There is no doubt that cloud computing represents a long term opportunity for many in the channel but Steve Brazier (pictured) CEO at Canalys has provided some food for thought for those selling servers in the traditional way.
"The trend we are worried about is server business going fairly quickly from ad hoc departmental level servers or even consolidated servers inside a company to the magical cloud," he told MicroScope.
With multi-year projects, multiple roll outs and 24/7 working, Brazier said he could envisage the largest cloud service providers buying up servers in their thousands "and a lot of that business may end up direct".
However, the wider impact of cloud services will be felt more dramatically by mainstream resellers as customers outsource their IT infrastructure.
"There will be fewer servers bought in the traditional way," argued Brazier.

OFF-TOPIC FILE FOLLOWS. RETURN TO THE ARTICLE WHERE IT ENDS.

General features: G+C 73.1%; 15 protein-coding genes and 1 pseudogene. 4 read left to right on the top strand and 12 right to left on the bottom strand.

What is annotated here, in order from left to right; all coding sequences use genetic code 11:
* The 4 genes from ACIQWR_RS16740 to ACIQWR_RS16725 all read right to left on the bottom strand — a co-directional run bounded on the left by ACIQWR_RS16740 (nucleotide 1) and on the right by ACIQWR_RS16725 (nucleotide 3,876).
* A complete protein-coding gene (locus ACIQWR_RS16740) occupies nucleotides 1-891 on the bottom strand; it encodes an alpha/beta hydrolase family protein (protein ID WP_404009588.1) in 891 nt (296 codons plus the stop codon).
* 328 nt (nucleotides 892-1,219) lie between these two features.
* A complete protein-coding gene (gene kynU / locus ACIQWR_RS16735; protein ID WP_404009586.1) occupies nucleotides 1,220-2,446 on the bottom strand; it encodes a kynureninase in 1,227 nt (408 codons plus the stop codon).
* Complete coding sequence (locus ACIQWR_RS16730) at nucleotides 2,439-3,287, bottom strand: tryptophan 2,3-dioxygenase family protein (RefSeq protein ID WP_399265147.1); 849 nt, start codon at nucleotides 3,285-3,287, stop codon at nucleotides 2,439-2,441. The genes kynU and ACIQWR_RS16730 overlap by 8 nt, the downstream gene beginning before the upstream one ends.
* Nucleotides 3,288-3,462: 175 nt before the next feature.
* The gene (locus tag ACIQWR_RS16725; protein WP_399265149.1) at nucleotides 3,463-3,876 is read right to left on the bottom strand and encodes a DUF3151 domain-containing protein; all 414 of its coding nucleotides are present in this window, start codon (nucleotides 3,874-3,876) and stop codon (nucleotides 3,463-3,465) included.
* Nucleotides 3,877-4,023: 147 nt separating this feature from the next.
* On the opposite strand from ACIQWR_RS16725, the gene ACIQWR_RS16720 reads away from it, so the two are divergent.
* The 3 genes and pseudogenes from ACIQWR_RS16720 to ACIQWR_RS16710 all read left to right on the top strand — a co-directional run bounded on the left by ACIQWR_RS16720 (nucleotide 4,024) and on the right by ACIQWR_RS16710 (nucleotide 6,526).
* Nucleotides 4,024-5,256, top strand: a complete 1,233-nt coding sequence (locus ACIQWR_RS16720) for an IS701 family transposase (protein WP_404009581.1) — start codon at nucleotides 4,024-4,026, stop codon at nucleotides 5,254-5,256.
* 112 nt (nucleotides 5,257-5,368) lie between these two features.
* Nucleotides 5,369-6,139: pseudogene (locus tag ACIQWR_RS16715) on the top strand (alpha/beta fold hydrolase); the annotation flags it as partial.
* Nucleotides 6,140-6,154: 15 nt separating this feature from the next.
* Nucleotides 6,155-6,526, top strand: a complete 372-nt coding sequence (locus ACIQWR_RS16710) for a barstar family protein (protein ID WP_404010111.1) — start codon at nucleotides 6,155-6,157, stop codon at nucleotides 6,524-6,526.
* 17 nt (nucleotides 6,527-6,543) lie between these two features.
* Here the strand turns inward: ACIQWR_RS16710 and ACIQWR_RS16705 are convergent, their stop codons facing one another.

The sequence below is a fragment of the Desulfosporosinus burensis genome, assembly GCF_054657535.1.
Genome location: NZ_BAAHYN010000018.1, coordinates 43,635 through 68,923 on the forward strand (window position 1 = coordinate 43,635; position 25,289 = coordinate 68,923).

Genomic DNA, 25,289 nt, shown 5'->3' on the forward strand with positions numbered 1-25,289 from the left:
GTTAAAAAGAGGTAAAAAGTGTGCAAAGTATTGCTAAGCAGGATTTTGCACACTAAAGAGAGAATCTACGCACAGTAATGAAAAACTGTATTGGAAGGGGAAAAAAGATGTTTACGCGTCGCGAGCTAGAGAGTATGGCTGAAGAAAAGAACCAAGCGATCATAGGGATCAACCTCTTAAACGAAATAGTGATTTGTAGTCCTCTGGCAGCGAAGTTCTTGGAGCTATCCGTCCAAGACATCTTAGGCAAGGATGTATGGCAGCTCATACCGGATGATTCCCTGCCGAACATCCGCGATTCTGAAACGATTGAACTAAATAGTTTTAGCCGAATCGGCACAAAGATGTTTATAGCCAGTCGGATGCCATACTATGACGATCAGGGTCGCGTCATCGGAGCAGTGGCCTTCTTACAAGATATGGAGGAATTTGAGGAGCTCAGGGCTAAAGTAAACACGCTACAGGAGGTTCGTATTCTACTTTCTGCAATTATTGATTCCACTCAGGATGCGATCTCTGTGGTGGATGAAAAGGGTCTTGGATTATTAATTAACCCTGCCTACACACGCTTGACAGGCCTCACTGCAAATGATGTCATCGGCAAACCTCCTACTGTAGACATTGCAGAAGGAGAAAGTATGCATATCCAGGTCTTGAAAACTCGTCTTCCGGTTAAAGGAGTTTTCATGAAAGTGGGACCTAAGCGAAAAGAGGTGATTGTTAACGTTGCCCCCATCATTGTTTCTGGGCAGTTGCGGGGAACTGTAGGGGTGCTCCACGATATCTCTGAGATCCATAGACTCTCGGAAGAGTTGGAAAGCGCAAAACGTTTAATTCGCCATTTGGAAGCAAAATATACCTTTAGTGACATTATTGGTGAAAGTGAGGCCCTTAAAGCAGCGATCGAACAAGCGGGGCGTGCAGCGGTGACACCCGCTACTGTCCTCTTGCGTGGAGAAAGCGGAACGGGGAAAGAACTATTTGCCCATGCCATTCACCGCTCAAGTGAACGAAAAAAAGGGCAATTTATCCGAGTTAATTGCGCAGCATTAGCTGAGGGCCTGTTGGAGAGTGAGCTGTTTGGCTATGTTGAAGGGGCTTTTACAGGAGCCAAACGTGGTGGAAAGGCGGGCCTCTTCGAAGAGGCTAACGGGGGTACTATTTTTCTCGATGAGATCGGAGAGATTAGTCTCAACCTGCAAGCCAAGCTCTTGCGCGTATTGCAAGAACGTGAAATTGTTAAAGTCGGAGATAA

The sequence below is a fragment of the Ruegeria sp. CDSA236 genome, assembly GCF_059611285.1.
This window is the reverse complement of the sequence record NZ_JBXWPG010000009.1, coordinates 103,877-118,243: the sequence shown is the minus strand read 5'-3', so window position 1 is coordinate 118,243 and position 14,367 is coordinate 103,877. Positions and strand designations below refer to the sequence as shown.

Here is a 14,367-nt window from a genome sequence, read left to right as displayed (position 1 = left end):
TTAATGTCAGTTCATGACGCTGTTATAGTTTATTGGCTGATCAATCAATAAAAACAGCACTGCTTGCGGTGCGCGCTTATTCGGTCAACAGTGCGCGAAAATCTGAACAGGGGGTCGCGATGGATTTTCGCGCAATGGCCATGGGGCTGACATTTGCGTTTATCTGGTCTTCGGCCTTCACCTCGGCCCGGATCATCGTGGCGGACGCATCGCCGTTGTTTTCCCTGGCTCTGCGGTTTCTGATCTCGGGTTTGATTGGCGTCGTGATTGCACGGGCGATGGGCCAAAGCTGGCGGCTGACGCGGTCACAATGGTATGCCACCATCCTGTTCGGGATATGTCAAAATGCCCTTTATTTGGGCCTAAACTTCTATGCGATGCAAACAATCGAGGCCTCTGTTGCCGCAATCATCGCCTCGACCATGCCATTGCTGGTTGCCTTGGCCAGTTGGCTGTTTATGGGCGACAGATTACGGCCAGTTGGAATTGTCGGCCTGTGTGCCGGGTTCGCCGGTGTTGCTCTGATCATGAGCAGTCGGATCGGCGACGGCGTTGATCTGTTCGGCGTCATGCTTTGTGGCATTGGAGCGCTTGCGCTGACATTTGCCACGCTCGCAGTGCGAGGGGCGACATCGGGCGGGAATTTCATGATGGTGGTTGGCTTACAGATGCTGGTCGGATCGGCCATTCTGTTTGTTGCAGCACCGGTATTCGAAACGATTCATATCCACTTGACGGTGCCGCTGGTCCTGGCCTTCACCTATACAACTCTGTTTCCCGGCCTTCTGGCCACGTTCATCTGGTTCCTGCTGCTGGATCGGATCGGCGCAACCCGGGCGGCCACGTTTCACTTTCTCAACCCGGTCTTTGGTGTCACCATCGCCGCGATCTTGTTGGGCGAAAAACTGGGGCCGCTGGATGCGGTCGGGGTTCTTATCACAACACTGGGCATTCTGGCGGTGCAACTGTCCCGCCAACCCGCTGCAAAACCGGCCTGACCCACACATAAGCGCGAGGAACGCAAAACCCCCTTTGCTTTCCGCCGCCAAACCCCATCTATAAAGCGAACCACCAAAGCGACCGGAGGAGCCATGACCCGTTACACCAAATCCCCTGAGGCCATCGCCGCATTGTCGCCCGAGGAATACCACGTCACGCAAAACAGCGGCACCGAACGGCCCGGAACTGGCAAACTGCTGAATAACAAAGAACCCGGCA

Mainstream adoption of cloud services will not happen for another two or three years as companies wrestle with security issues, predicted Phil Doye, chief executive at Kelway, who was forecasting server growth during that timeframe.
"Where it will change is that over a period of time as cloud becomes adopted more readily, it will open up new commercial relationships, we might sell less hardware...but we will be the route to market for cloud services," he said.
The cloud created a good talking point for the industry said Steve Pearce, UK managing director at enterprise distributor Arrow ECS.
"The major market for traditional distributors and resellers is in assisting medium to large corporations to create a data centre centric consolidated architecture around virtualised platforms in preparation for delivering external/ internal clouds," he said.